In a note Paul says: “Although Trotsky is referring to the prospect of world war, the quote (by Trotsky – GD) is still sufficiently broad to include Stalinism as the “second” camp apart from capitalism which is what the WP/ISL meant by it.”

Our quote from Trotsky in Petty Bourgeois Moralists above just about scuppers that argument. We ask the reader to study Trotsky’s The USSR in War, in this pamphlet, and the other quotes from him on Third Campism and Shachtman to assess for themselves if Trotsky was leaning towards Shachtman in his last days. Note again the ‘nationalised property’ without the ‘relations’ after it to imply a truly idiotic notion by Trotsky.

Trotsky was not simply analysing a fixed category called Stalinism but its evolution from centrism in the period 1923-33 to consciously counter-revolutionary thereafter. And, whilst Stalinism clearly examined the possibility of defending its privileges by restoring capitalist property relations in the period 1936-39 during the Great Purges it was forced to defend the national property relations when Hitler attacked in June 1941. And we all know that it was the Stalinist bureaucracies themselves that restored capitalism in the period 1989-92.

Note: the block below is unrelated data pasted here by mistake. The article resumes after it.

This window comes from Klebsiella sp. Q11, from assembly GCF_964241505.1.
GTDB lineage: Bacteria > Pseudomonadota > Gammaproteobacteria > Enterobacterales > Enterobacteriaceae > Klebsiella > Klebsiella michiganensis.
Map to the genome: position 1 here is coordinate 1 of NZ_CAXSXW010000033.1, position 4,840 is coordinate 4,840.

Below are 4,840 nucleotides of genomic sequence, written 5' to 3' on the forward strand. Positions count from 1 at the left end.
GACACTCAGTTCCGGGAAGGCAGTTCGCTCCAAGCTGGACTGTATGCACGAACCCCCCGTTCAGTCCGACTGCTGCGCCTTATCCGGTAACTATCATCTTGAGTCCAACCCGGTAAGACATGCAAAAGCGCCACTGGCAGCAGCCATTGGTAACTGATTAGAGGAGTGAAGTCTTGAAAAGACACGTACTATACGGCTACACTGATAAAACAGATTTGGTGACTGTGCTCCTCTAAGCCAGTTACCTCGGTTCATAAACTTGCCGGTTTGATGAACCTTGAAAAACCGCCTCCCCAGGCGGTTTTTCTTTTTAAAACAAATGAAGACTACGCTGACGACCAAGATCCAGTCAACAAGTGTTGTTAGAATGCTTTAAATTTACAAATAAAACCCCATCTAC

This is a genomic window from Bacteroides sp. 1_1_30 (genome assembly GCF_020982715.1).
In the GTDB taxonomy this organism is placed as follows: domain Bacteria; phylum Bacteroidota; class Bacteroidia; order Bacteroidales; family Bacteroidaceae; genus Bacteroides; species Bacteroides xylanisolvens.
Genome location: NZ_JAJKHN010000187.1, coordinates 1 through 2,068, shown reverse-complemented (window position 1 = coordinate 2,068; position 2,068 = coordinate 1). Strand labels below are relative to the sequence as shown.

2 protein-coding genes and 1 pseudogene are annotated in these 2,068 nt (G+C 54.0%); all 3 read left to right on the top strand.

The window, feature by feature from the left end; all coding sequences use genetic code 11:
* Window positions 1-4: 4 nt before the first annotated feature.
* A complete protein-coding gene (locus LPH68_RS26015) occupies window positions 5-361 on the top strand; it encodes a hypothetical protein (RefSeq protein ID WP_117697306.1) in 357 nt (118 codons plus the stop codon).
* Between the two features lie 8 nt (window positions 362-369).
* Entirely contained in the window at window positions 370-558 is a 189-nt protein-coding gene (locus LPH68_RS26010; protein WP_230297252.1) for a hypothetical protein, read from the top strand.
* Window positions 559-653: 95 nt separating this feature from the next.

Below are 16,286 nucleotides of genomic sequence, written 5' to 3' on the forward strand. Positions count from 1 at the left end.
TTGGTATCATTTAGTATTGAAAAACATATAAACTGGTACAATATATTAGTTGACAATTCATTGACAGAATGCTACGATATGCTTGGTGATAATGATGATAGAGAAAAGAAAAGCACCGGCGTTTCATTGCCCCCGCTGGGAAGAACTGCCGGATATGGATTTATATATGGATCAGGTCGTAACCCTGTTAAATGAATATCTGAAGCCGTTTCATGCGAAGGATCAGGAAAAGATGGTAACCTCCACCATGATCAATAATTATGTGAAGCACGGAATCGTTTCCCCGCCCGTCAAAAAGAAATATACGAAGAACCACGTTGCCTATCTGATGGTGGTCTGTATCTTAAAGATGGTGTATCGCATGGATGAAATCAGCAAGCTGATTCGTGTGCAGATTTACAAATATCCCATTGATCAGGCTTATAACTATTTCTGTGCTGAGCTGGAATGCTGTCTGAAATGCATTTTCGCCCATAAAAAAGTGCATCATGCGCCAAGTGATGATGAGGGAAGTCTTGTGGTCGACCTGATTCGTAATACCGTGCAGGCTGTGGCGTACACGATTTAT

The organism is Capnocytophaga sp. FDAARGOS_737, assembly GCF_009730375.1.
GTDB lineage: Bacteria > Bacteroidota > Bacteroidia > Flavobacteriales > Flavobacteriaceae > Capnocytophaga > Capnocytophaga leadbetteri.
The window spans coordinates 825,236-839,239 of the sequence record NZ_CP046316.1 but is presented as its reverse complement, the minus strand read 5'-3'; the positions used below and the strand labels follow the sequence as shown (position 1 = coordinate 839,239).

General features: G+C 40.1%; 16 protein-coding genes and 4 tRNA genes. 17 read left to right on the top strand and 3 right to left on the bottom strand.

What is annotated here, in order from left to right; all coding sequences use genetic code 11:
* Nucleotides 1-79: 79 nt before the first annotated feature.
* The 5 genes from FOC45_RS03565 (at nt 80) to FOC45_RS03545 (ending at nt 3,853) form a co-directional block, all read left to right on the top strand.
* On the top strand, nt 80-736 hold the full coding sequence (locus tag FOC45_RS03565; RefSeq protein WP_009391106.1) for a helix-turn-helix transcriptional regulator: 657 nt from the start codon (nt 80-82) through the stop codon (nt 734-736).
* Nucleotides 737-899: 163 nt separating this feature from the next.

And Andy Y (Workers Power), replying to Tim Nelson’s post cited p.20 made the telling point that the third option postulated by Trotsky was not ‘bureaucratic collectivism’ or ‘state capitalism’ but capitalism itself restored by the Stalinist bureaucracy, which is what actually happened. Trotsky quote:

“To define the Soviet regime as transitional, or intermediate, means to abandon such finished social categories as capitalism (and therewith “state capitalism”) and also socialism. But besides being completely inadequate in itself, such a definition is capable of producing the mistaken idea that from the present Soviet regime only a transition to socialism is possible. In reality a back slide to capitalism is wholly possible. A more complete definition will of necessity be complicated and ponderous.”

Andy replies:

“This quote doesn’t indicate that Trotsky believed there was a third alternative to capitalism and socialism. He discusses three “hypotheses”: the workers overthrow the bureaucracy, a bourgeois party overthrows the bureaucracy and re-establishes capitalism, and then this third “variant”, the bureaucracy becomes a ruling class. From everything else he has written it is clear he means by this a capitalist ruling class, as the Transitional Programme (and other writings) make clear and his writings immediately after the “third variant” etc.”

“The new class society/bureaucratic collectivism theories etc. which as an idea ripped apart Marx Engels and Lenin’s’ whole conception of historical materialism, and the organic relationship between capitalism and its successor, socialism, just as Cliff’s theory of state capitalism effectively bins Marx’s Capital.”